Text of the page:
Nonverbal Communication in Speech

In this article, we take a look at how good gestures, posture, eye contact, and facial expressions can really improve a performance in Extemp while discussing ways to improve them.

Depending on who you ask, anywhere between 60 and 90 percent of communication is nonverbal. This is especially true in Extemporaneous speaking, where gestures and eye contact can make or break any speech. Let’s take a look at some of the best ways to improve nonverbal communication to impress judges and win rounds. 

1- Eye contact

This is perhaps the most essential item on this list. Confidently looking the judge in the eye is essential for a variety of reasons. It makes you appear more authoritative while making it easier for the judges to feel engaged. Unfortunately, many novice Extempers struggle with this. I remember when I was first starting out in Extemp, I often felt nervous and didn’t make enough eye contact as a result. Thankfully, this is a really easy one to fix. Just make a conscious effort during a practice speech to make direct eye contact with one specific point most of the time. If there are multiple judges, try spending one sentence making eye contact with one judge, moving one judge to the right with the next sentence, and so forth. If you’re competing virtually, pretend that your computer’s monitor is the judge’s eyes. 

2- Gestures

This can be a tricky one in Extemp. Competitors in events like persuasive and Informative have the opportunity to plan out hand gestures to emphasize certain points during practices. Extempers are not so fortunate. It’s very unlikely that we’ll be able to choreograph specific gestures during the thirty minutes of prep. As a result, the only way to get better at gestures is to simply make them into a habit. Watch some national extemp finals and try to emulate the gestures they use. Have a few specific gestures that you routinely turn to and use them throughout your speeches. If you do this for a few practice speeches, it will soon become second nature. Additionally, when not gesturing, let your arms hang at your sides. Overused gestures are almost as bad as none at all.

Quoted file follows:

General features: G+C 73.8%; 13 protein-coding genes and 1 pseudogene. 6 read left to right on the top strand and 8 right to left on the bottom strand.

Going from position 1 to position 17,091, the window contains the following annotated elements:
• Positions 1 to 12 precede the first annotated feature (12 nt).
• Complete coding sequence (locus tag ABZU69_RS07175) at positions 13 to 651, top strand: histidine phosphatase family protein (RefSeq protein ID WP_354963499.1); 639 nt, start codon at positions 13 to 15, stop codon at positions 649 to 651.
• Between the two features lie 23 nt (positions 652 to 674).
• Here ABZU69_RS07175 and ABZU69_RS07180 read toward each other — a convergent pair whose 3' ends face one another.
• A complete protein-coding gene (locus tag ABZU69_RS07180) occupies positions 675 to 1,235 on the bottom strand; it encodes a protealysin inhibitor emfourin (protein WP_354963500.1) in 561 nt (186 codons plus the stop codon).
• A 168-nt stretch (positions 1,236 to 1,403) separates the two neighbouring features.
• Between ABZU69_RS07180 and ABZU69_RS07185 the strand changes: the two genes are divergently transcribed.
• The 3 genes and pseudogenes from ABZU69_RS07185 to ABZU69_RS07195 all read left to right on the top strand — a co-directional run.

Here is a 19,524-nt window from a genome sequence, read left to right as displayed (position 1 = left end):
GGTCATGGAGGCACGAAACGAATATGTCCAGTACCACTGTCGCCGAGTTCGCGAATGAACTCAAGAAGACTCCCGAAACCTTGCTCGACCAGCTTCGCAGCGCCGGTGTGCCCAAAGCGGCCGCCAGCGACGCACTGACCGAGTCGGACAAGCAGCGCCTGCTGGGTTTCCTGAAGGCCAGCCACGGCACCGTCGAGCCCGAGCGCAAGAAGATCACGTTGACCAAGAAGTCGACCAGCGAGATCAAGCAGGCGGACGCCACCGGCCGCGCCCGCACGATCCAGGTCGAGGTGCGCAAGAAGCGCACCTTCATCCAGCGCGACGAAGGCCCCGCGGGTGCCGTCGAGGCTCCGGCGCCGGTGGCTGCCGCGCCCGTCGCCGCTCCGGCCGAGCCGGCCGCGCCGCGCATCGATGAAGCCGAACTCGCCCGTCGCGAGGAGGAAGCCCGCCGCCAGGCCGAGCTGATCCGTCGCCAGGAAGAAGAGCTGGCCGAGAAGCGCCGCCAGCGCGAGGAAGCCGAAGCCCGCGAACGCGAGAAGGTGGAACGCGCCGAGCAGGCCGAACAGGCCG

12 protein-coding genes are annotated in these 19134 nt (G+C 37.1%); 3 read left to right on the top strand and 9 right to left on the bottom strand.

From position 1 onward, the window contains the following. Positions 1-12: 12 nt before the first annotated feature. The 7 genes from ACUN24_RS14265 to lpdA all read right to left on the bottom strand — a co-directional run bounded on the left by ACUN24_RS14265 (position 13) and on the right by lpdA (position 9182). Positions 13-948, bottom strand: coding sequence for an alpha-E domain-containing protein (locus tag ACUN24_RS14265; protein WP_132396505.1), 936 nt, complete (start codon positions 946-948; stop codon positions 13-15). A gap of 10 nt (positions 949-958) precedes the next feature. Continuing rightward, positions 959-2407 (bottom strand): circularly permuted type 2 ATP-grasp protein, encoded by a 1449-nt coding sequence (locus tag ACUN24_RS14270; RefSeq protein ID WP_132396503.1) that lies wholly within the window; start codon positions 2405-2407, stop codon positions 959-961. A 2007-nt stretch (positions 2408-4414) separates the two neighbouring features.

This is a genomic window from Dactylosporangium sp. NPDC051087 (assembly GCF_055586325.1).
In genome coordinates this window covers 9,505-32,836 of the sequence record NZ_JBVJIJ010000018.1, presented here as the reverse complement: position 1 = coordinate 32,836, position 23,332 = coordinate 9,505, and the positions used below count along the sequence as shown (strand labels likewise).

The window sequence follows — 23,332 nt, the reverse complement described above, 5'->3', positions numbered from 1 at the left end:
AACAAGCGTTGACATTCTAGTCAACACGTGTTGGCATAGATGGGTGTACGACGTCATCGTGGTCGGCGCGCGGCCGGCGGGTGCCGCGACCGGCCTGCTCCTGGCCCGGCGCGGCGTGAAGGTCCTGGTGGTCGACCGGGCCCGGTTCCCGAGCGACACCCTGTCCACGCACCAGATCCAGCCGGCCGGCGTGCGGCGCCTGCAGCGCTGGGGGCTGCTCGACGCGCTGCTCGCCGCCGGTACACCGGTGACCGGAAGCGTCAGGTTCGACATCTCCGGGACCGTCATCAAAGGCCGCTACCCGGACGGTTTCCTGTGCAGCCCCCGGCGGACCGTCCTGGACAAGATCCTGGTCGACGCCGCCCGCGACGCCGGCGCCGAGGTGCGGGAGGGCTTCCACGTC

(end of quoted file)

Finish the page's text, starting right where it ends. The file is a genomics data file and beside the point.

3- General Posture 

Another essential way to project confidence is your posture. When your mind is wholly focused on remembering your content and sources, it’s easy to sway from side to side and stray away from having an authoritative posture. Again, just making a conscious effort can go a long way with this one. During practices, make sure to firmly plant your feet and stand up straight, and your posture will naturally improve. 

4- Facial Expressions

An important way of communicating with the judges is your facial expressions. Make sure to smile and convey an eager persona to the judges when entering the round. During the round, utilize a variety of facial expressions to match the various tones of your speech. When telling a sad story or citing a horrifying statistic, make sure that your expressions communicate sadness and empathy. When telling a joke or making a lighthearted jab at a politician, be sure to smile. It can be easy to forget about facial expressions in the middle of a round, but the truth is they can make your arguments substantially more convincing and let the judge know that you care about what you’re talking about.

In competitive speech, it’s easy to get caught up in having great content and good memorization. These things are essential, no doubt, but it’s also important to communicate non verbally as well. Gestures and eye contact can easily affect how the judges see you as a competitor and how persuasive your speech really is. The list above represents just a few of the many things that can help your speeches look and feel more authoritative and convincing. Thankfully, in the age of virtual competitions it’s easier than ever to film yourself and take a look at what you can improve. This is perhaps one of the most essential steps in your journey towards becoming a better extemper. 

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